The Services may issue permits, under limited circumstances; to take listed species incidental to, and not the purpose of, otherwise lawful activities. U.S. Fish and Wildlife Service regulations governing permits for endangered species are promulgated in 50 CFR 17.22; and, regulations governing permits for threatened species are promulgated in 50 CFR 17.32. National Marine Fisheries Service regulations governing permits for threatened and endangered species are promulgated at 50 CFR 222.307.


The City of Bellingham owns and operates a diversion dam on the Middle Fork Nooksack River, a water withdrawal facility on Lake Whatcom, and a water treatment facility near Lake Whatcom. These facilities are located in and adjacent to the City of Bellingham, which is located in Whatcom County, WA. Water is diverted from the Middle Fork Nooksack River at the City's diversion dam, transported via underground pipeline and an above ground canal to the upper end of Lake Whatcom where the water is stored. Withdrawal of water for treatment and ultimate municipal and industrial use occurs near the lower end of Lake Whatcom.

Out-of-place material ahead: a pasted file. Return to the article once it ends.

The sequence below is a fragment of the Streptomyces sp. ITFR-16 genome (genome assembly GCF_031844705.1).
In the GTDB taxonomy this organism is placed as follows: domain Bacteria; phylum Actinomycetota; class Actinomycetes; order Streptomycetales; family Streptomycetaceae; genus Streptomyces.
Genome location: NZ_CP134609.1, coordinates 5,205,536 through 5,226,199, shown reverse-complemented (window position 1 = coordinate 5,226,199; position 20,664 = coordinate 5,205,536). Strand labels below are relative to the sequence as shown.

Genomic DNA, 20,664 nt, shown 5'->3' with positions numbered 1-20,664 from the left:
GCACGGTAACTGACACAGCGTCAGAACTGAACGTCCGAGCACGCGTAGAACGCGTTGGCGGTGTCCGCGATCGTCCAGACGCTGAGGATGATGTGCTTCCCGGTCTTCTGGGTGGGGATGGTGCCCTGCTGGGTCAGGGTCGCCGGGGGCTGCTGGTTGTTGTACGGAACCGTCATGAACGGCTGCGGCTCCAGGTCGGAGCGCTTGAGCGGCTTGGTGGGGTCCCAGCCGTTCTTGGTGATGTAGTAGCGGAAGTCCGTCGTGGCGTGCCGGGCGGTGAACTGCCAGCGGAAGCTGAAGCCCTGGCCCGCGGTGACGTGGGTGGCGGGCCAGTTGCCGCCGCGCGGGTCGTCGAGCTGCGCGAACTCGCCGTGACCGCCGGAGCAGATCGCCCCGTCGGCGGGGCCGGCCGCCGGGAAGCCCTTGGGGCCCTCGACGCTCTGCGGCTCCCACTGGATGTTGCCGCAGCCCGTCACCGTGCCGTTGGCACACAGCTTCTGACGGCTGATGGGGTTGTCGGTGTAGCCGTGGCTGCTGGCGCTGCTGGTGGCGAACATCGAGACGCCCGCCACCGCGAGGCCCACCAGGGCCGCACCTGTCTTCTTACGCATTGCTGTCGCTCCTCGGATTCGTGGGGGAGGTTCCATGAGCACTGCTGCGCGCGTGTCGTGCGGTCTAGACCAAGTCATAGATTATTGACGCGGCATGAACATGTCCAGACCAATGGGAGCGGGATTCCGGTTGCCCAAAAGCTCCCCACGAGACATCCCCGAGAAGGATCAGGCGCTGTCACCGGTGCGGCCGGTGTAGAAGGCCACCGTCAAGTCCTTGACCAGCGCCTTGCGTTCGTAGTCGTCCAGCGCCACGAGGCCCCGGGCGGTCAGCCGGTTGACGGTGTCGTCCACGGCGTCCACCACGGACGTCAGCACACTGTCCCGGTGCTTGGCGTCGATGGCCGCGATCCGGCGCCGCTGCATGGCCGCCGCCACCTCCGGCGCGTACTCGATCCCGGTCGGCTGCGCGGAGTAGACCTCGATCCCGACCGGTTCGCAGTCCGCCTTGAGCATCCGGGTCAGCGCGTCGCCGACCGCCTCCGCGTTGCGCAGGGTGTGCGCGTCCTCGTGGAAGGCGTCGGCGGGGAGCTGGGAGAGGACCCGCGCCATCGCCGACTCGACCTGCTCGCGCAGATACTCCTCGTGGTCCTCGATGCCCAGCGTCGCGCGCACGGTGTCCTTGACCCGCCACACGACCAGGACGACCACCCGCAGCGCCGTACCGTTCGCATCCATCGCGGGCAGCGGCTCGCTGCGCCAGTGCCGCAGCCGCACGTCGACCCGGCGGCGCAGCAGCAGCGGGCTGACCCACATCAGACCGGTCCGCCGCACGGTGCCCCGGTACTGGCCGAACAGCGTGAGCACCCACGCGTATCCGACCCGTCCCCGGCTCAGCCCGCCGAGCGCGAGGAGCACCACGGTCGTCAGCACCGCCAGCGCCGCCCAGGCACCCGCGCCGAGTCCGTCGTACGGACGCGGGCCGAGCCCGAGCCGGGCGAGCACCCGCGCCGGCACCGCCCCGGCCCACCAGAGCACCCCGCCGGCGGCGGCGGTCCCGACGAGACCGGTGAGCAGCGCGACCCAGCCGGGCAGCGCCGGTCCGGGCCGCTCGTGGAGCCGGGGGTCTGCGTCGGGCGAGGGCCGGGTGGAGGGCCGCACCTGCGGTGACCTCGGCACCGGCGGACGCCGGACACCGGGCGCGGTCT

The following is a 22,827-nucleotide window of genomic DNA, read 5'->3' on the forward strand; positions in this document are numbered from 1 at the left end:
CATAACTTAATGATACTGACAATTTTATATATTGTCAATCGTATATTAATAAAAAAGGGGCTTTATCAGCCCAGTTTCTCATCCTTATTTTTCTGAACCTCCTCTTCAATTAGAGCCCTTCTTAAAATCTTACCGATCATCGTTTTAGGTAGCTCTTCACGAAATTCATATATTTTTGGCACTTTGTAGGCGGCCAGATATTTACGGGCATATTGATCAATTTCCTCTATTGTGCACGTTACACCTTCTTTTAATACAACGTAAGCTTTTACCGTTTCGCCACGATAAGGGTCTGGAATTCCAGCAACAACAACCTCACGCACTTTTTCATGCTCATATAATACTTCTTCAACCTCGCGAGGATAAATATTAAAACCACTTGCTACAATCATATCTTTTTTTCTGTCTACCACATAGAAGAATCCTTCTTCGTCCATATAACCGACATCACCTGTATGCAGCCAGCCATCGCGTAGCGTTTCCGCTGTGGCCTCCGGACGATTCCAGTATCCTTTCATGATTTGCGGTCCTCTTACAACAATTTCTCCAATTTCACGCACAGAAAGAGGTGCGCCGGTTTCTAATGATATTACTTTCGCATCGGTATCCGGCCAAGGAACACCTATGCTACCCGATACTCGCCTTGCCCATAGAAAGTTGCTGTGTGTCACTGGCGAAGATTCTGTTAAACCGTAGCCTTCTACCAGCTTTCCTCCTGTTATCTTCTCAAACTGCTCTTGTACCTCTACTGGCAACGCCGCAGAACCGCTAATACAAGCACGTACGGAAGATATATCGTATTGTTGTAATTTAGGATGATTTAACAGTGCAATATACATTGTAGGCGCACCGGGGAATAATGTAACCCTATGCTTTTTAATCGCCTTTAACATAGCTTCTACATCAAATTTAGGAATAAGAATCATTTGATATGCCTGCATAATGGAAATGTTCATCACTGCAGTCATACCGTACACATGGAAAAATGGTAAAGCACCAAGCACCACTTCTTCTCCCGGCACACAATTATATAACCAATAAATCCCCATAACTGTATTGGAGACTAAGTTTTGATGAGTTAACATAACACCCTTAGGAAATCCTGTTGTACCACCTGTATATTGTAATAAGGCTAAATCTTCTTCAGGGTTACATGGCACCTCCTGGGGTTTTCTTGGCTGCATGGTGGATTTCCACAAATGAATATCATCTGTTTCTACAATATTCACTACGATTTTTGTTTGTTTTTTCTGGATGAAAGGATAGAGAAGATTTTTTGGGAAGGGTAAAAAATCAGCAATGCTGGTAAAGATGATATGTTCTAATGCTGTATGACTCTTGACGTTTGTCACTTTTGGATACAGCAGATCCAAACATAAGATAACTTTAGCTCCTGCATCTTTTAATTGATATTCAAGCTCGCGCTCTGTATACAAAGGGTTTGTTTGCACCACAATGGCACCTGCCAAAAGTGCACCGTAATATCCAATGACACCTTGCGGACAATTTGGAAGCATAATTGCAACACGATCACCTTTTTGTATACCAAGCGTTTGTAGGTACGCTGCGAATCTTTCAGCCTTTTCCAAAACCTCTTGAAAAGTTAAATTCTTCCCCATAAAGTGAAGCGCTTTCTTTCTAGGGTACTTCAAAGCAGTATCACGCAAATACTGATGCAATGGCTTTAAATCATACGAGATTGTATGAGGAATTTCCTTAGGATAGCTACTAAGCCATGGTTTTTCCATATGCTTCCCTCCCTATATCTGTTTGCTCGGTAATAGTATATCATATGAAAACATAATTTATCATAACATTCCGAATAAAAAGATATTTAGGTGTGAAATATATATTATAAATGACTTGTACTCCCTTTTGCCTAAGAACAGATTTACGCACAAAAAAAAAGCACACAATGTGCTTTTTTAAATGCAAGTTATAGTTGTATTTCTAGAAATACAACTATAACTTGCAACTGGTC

Some of these water withdrawal and related activities have the potential to impact species subject to protection under section 9 of the Act, as described above. Section 10 of the Act contains provisions for the issuance of permits to non-federal landowners for the take of endangered and threatened species, provided the take is incidental to otherwise lawful activities, and will not appreciably reduce the likelihood of the survival and recovery of the species in the wild. In addition, the applicant must prepare and submit to the Services for approval, a Plan containing a strategy for minimizing and mitigating all take associated with the proposed activities to the maximum extent practicable. The applicant must also ensure that adequate funding for the Plan will be provided.